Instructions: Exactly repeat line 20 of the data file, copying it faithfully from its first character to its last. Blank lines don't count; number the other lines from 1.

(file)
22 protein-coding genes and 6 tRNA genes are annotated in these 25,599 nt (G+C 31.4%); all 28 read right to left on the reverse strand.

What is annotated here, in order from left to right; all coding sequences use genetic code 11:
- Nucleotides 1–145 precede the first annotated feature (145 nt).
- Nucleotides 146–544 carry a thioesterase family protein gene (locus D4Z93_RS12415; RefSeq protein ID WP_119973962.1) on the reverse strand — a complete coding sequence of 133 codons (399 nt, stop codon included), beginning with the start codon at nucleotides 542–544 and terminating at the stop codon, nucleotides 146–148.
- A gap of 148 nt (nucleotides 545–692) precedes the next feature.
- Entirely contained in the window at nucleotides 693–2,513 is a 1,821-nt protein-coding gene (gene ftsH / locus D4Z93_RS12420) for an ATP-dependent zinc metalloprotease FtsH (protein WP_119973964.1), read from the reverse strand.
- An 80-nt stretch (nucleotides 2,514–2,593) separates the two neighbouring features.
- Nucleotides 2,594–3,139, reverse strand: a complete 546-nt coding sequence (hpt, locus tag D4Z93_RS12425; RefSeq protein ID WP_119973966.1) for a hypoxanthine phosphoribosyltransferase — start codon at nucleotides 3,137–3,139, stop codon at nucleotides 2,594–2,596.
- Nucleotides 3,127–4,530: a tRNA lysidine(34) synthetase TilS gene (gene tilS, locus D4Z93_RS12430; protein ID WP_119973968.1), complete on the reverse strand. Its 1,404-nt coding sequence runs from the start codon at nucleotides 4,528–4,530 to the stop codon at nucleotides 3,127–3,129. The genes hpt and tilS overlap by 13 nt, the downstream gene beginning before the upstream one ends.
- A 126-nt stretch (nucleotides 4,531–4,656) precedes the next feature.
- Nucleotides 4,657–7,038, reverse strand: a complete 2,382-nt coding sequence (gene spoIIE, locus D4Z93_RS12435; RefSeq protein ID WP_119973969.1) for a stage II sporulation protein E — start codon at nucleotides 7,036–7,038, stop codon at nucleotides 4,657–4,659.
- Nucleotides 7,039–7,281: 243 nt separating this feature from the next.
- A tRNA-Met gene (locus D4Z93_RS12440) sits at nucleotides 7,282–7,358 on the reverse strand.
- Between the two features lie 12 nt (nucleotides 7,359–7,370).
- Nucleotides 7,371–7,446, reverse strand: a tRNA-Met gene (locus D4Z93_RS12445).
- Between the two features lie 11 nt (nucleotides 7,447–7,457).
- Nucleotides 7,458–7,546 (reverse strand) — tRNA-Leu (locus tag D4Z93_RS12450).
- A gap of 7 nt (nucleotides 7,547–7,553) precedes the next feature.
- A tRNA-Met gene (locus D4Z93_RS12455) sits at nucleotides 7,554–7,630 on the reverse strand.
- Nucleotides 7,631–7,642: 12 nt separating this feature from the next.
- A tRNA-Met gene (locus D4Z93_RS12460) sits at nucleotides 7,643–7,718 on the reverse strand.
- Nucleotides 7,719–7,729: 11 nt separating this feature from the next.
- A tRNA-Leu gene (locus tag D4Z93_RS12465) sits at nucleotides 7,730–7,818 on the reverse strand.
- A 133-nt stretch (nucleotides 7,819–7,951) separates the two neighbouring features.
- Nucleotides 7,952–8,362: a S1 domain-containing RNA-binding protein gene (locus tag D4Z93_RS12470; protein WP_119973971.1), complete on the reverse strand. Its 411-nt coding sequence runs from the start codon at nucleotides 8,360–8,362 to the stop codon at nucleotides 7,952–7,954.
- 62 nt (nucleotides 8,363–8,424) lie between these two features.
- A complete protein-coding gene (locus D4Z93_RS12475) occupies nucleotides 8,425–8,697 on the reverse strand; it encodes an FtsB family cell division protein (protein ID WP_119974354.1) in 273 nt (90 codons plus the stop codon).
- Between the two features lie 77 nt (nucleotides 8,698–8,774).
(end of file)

- Nucleotides 7,631–7,642: 12 nt separating this feature from the next.